On the 1st April 1982, David Yates was a 24 year old Leading Catering Accountant…

Warships are the most complex military vehicles ever built. They are symbols of national pride, expected to operate in any part of the world, in multiple roles. The other unique point is that the ship is home to the crew, their entire world for many days or weeks. Totally dependent on the ship and each other, there is no place to run when trouble starts.

On the 1st April 1982, David Yates was a 24 year old Leading Catering Accountant, filling in a year’s sea time before promotion and a shore draft. His main interests where birds, booze and upholding the ancient Navy tradition of Zippo bashing*.

By the morning of the 2nd of April, news came through that Argentinian scrap merchants had landed on the British dependency of South Georgia. Antrim and her crew began to follow the course of another Royal Naval tradition. That which leads to the South Atlantic and war. A place where if the enemy doesn’t get you, the weather will have a try.

Covering over 100 days at sea this book is the story of ‘Jack’ the men of the warships lower deck. The Falklands was the first conflict where modern ships met modern aircraft equipped with high technology ship killing missiles. The story gives an insight into naval life, the good the bad and the funny. It includes brief glimpses into the world of Special Forces and the Royal Marines carried by Antrim during the course of the conflict.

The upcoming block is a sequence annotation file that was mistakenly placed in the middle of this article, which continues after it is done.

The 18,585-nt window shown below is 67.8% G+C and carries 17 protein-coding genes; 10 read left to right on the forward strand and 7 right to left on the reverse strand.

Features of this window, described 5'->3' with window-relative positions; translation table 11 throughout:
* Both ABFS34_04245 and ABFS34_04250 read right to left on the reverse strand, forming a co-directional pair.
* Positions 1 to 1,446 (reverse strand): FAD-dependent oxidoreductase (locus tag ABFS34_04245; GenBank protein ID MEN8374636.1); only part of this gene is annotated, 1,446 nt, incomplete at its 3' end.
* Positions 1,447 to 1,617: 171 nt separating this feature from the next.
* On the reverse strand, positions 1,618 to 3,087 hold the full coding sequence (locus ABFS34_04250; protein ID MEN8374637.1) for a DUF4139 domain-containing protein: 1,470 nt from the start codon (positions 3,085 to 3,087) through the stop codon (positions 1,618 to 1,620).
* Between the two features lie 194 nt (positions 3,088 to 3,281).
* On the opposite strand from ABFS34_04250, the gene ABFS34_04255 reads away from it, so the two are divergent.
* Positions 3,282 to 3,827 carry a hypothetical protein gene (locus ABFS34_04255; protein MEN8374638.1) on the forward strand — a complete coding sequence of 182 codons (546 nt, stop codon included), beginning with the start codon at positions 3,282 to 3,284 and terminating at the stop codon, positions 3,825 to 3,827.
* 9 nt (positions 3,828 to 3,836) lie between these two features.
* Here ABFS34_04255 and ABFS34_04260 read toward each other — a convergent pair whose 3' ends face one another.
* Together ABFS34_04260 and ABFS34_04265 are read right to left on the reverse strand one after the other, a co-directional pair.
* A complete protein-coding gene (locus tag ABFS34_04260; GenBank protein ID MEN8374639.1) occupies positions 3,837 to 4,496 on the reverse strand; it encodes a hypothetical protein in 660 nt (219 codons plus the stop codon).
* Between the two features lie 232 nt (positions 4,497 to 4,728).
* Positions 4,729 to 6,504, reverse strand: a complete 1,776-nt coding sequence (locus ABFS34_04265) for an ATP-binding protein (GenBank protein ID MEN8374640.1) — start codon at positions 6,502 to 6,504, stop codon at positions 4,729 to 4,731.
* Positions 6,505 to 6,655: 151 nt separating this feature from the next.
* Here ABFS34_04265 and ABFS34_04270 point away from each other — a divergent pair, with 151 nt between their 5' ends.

First in and one of the last out, Antrim and her crew were always where the trouble was, coming out with a record second to none.

This book does contain material the Royal Navy would probably prefer did not come to public attention, it is a genuine tale of the lower deck, not always a nice place to be. Though the author is very unassuming he shows a world where not only courage but endurance is a key requirement of men. From storm force winds to unexploded bombs, and the ever present thoughts of friends killed or injured, and the chance it could happen to you. The author has received criticism that why should he write such a book, when he wasn’t even in a ‘combat’ branch of the Navy? Not that the enemy or the weather made any such decision, indeed his position was such that he was able to see a larger picture than most, everyone eats and everyone wants to be friends with the cook! I enjoyed the book, it is written by an ordinary man amongst ordinary men asked to do extraordinary things.

*Zippo Bashing: US Warships have Zippo cigarette lighters with the ships name number, and silhouette on them. The Royal Navy lower deck consider it their duty to liberate as many of these as possible. By all means available.

Published by Pen & Sword Maritime
ISBN: 978 1 84415 624 5 

Mark Barnes

Mark Barnes is a longstanding friend of WHO, providing features, photography and reviews. He has contributed to The Times of London and other publications. He is the author of The Liberation of Europe (pub 2016) and If War Should Come due later in 2020.